An Advisory Opinion recently issued by the Department of Labor may come as quite a shock to many personal financial planners and investment advisors. According to the DOL, ERISA’s prudence, exclusive benefit, and prohibited transaction rules apply to many of the bread-and-butter recommendations that these professionals give, if their advice relates to assets held in qualified individual account plans.
The DOL guidance was issued in December (Advisory Opinion 2005-23A) in response to a series of questions raised by Deseret Mutual Benefit Administrators. Those questions asked whether, and how, ERISA’s fiduciary rules apply to financial planners or advisors. The DOL first opined that investment professionals who give individual investment advice to participants in defined contribution, individual account plans (such as 401(k) and profit sharing arrangements) in exchange for a fee could be “fiduciaries” of the plans, within the meaning of ERISA. This would be true even though the advisors are engaged by the individual participants, rather than the plans or other fiduciaries. It is most clearly the case if the advisors have discretionary authority to manage the participants’ plan investments. It is also true, however, for advisors who do not have discretionary authority over the accounts, if they give regular individualized investment advice to a participant with the expectation that the participant will act on it. This is because ERISA defines a “fiduciary” to include someone who provides investment advice for a fee.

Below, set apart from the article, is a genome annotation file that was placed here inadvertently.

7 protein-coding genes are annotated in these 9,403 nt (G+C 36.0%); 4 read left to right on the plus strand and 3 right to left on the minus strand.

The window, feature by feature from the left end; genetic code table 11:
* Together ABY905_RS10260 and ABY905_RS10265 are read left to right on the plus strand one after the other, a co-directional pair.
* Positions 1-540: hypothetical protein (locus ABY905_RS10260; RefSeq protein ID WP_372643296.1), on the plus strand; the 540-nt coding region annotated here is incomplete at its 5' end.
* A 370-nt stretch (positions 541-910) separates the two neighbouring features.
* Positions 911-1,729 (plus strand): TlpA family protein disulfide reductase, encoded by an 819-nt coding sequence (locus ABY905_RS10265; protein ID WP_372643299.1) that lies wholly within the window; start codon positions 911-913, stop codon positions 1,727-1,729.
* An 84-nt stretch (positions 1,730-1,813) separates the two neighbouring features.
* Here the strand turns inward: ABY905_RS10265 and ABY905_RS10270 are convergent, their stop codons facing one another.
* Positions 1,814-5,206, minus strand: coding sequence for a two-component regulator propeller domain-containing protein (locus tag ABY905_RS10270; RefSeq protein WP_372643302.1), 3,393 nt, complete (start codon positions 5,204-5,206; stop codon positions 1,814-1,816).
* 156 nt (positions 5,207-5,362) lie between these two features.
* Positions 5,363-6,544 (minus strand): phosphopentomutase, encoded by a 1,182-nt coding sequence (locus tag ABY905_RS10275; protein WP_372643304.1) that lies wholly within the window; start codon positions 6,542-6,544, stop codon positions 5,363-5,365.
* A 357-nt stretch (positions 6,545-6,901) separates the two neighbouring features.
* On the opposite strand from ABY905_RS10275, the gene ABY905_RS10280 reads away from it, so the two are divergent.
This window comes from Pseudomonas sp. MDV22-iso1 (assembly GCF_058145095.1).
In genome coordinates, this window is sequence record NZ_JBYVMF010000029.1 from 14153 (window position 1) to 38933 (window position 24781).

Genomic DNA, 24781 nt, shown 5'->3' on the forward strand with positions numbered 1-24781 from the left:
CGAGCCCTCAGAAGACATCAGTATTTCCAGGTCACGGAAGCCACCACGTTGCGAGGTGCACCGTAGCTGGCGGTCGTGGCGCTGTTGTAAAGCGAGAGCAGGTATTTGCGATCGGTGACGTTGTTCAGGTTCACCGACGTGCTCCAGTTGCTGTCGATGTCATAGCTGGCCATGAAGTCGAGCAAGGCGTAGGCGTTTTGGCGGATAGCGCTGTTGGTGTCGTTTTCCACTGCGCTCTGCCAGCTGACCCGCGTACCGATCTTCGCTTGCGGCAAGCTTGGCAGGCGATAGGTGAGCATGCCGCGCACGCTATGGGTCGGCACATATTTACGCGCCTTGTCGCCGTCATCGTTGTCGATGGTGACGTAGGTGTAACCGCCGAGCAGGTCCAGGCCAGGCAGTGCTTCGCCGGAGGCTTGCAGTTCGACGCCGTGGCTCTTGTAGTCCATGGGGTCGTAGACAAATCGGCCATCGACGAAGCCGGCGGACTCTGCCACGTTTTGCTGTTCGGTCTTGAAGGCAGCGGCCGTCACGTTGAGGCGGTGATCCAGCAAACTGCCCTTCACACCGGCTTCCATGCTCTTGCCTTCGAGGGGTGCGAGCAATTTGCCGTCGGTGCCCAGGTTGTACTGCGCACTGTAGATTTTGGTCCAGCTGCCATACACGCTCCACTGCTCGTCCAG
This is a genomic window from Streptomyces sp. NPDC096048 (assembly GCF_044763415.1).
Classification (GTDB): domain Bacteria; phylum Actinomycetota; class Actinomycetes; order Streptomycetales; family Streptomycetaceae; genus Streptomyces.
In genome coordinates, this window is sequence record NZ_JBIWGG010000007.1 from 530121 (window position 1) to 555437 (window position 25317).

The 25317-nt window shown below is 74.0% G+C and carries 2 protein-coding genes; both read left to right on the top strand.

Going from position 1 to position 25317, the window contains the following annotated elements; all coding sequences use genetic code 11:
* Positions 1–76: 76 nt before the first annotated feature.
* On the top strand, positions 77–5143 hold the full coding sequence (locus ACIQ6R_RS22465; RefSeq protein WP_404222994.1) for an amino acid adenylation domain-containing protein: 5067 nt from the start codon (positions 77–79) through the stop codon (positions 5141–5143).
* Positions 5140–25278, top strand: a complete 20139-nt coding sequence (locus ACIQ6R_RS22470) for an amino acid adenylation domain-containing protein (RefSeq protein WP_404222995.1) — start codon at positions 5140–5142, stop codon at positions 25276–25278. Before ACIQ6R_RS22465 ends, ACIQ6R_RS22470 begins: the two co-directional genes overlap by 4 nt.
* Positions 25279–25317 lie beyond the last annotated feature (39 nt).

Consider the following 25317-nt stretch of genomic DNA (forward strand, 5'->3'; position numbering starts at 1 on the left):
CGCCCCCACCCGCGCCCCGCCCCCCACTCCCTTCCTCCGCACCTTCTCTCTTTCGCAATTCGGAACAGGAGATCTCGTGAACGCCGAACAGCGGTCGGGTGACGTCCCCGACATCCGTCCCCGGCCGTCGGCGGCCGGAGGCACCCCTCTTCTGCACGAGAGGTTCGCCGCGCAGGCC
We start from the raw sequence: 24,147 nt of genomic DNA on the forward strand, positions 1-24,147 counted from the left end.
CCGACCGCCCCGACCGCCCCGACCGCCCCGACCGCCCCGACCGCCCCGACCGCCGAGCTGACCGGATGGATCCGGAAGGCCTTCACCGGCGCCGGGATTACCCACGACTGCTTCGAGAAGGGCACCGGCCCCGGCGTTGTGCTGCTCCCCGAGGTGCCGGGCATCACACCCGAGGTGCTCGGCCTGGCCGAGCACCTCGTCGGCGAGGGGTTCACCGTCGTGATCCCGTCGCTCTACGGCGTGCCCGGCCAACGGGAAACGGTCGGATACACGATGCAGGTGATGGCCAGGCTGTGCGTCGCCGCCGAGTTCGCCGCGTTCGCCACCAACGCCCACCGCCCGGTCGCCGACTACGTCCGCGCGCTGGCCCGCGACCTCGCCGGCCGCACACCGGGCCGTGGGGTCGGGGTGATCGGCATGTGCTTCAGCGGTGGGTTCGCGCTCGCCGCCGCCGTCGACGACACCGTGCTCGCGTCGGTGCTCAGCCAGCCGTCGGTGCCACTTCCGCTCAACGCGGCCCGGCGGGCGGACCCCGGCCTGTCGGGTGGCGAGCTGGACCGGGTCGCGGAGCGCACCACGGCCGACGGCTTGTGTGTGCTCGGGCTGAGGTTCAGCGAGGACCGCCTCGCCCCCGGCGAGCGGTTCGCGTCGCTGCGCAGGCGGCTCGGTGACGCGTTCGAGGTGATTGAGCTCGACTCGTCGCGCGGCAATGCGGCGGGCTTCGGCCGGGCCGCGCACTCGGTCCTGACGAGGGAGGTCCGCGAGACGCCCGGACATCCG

Fiduciary status imports to individual financial advisors a number of constraints, as well as potential liability. For instance, such advisors may face fiduciary liability under ERISA for making imprudent investment recommendations. Such liability might exceed the advisors’ expectations, because ERISA likely would preempt any contractual or state-law limits on the advisors’ exposure.
Perhaps more importantly, as ERISA fiduciaries, financial planners and advisors will be subject to ERISA’s prohibited transaction rules. According to the Advisory Opinion, individual financial professionals would have to be extremely careful when advising participants in order to avoid violating ERISA’s self-dealing rules. If, for example, an advisor counsels a participant to take a distribution from the plan and then to invest the proceeds in an IRA managed by the advisor, the advisor may be “using plan assets in his or her own interest, in violation of ERISA section
The DOL was quick to note that merely advising a plan participant to take an otherwise permissible plan distribution does not, in and of itself, make a financial advisor an ERISA fiduciary. It is a rare occurrence, however, when such distribution advice is the first and only time the financial professional will have advised the participant. More frequently, the advisor will have had a long-standing advisory relationship with the participant, perhaps making the advisor an ERISA fiduciary. In those cases, when the advisor is already a fiduciary, the distribution and rollover advice will be subject to regulation by ERISA.
The Advisory Opinion assures plan sponsors and more “traditional” fiduciaries that they will generally not be liable for either the participant’s selection of an investment advisor or the advisor’s recommendations. Thus, the impact of this Opinion will most likely be seen primarily in the relationships between individual participants and their financial advisors.